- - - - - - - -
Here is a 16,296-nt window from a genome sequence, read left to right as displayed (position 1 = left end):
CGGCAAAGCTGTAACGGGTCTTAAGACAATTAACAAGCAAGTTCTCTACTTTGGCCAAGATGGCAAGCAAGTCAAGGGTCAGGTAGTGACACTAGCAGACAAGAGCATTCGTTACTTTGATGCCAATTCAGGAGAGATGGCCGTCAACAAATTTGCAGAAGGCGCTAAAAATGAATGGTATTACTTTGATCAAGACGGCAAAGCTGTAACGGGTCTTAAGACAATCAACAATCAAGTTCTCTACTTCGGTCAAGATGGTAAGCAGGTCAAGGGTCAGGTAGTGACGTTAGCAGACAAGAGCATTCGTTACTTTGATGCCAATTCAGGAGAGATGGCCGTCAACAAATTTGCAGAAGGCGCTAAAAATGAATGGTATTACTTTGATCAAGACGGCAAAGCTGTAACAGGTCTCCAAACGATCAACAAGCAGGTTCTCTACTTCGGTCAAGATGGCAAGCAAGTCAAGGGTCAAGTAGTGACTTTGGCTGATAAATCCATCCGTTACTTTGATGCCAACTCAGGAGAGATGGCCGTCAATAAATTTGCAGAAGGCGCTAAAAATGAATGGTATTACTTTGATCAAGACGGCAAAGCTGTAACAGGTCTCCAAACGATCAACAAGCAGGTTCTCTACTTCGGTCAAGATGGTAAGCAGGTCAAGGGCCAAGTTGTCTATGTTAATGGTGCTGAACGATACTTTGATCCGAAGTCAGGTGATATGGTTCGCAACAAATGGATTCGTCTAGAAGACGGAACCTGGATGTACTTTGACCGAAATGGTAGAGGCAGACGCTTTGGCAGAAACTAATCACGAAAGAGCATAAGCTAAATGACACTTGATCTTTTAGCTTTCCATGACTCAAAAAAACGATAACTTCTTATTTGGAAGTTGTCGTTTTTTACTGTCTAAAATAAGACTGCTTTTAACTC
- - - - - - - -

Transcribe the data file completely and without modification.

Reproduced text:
Here is a 16,296-nt window from a genome sequence, read left to right as displayed (position 1 = left end):
CGGCAAAGCTGTAACGGGTCTTAAGACAATTAACAAGCAAGTTCTCTACTTTGGCCAAGATGGCAAGCAAGTCAAGGGTCAGGTAGTGACACTAGCAGACAAGAGCATTCGTTACTTTGATGCCAATTCAGGAGAGATGGCCGTCAACAAATTTGCAGAAGGCGCTAAAAATGAATGGTATTACTTTGATCAAGACGGCAAAGCTGTAACGGGTCTTAAGACAATCAACAATCAAGTTCTCTACTTCGGTCAAGATGGTAAGCAGGTCAAGGGTCAGGTAGTGACGTTAGCAGACAAGAGCATTCGTTACTTTGATGCCAATTCAGGAGAGATGGCCGTCAACAAATTTGCAGAAGGCGCTAAAAATGAATGGTATTACTTTGATCAAGACGGCAAAGCTGTAACAGGTCTCCAAACGATCAACAAGCAGGTTCTCTACTTCGGTCAAGATGGCAAGCAAGTCAAGGGTCAAGTAGTGACTTTGGCTGATAAATCCATCCGTTACTTTGATGCCAACTCAGGAGAGATGGCCGTCAATAAATTTGCAGAAGGCGCTAAAAATGAATGGTATTACTTTGATCAAGACGGCAAAGCTGTAACAGGTCTCCAAACGATCAACAAGCAGGTTCTCTACTTCGGTCAAGATGGTAAGCAGGTCAAGGGCCAAGTTGTCTATGTTAATGGTGCTGAACGATACTTTGATCCGAAGTCAGGTGATATGGTTCGCAACAAATGGATTCGTCTAGAAGACGGAACCTGGATGTACTTTGACCGAAATGGTAGAGGCAGACGCTTTGGCAGAAACTAATCACGAAAGAGCATAAGCTAAATGACACTTGATCTTTTAGCTTTCCATGACTCAAAAAAACGATAACTTCTTATTTGGAAGTTGTCGTTTTTTACTGTCTAAAATAAGACTGCTTTTAACTC